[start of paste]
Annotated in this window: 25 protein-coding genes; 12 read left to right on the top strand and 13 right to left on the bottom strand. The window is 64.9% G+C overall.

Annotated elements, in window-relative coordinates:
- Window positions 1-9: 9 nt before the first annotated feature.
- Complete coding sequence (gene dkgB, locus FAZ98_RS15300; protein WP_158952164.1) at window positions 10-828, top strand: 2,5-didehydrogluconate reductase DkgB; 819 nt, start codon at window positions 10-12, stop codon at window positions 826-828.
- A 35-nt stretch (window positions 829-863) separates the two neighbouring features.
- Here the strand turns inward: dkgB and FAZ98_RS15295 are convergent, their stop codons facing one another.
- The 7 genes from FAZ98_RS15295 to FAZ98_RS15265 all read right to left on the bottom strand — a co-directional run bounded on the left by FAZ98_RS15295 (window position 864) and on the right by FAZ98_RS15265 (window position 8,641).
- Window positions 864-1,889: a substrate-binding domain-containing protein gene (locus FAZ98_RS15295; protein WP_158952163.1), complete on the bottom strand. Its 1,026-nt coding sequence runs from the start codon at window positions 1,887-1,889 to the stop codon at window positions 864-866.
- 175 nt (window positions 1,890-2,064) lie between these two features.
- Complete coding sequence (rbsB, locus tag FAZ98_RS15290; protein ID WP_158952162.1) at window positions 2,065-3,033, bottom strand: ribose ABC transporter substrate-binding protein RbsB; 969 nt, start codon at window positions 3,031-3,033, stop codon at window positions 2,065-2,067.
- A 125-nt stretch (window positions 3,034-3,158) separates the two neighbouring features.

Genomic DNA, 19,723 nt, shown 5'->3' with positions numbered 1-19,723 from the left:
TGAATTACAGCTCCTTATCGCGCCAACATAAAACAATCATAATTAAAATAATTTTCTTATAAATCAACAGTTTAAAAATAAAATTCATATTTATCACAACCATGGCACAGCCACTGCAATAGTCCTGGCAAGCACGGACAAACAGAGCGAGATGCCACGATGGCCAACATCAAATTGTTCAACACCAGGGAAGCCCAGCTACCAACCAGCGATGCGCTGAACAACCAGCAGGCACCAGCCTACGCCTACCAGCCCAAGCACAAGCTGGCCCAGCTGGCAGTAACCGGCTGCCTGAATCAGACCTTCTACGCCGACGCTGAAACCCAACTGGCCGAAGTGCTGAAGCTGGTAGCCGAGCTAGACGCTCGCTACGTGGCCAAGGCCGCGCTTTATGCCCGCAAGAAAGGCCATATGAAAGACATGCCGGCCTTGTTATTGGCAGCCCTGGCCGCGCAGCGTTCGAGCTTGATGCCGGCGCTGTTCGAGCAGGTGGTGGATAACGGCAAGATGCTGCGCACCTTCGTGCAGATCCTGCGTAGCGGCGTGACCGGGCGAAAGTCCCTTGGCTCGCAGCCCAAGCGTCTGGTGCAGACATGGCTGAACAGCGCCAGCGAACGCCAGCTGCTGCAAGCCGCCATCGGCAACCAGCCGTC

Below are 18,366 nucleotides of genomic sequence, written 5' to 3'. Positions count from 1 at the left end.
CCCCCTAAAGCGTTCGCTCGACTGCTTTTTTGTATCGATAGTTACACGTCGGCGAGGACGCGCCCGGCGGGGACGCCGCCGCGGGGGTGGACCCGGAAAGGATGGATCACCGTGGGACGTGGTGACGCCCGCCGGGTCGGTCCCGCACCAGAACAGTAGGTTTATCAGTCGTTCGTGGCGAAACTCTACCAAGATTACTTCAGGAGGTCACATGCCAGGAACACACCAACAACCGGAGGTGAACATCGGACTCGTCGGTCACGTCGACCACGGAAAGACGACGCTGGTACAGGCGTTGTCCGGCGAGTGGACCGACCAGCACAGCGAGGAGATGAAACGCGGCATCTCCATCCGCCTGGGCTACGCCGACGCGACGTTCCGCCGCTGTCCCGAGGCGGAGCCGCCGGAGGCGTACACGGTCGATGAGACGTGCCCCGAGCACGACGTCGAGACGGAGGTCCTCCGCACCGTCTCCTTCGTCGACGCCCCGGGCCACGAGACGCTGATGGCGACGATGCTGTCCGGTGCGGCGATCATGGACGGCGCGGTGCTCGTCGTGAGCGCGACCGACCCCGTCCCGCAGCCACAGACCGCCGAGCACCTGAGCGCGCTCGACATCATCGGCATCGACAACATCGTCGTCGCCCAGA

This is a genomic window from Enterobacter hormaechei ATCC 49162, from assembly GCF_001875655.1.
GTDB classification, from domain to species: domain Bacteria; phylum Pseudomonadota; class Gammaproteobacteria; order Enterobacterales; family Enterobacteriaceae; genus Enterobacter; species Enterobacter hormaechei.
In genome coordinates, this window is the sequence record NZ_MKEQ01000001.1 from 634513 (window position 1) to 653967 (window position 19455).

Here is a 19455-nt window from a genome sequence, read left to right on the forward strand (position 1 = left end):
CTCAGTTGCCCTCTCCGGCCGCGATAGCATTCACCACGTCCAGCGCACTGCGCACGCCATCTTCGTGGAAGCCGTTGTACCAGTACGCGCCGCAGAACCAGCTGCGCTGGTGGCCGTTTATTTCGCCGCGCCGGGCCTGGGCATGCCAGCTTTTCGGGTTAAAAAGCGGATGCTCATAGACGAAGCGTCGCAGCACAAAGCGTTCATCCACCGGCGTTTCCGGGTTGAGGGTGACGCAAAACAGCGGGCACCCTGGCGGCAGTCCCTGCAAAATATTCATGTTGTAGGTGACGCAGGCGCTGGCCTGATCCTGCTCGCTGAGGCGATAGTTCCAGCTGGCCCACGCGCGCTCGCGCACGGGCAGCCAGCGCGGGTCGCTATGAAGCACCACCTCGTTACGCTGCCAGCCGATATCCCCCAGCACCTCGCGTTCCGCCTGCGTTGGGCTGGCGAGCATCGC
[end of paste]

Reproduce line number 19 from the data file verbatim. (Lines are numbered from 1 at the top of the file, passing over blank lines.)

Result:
Here is a 19455-nt window from a genome sequence, read left to right on the forward strand (position 1 = left end):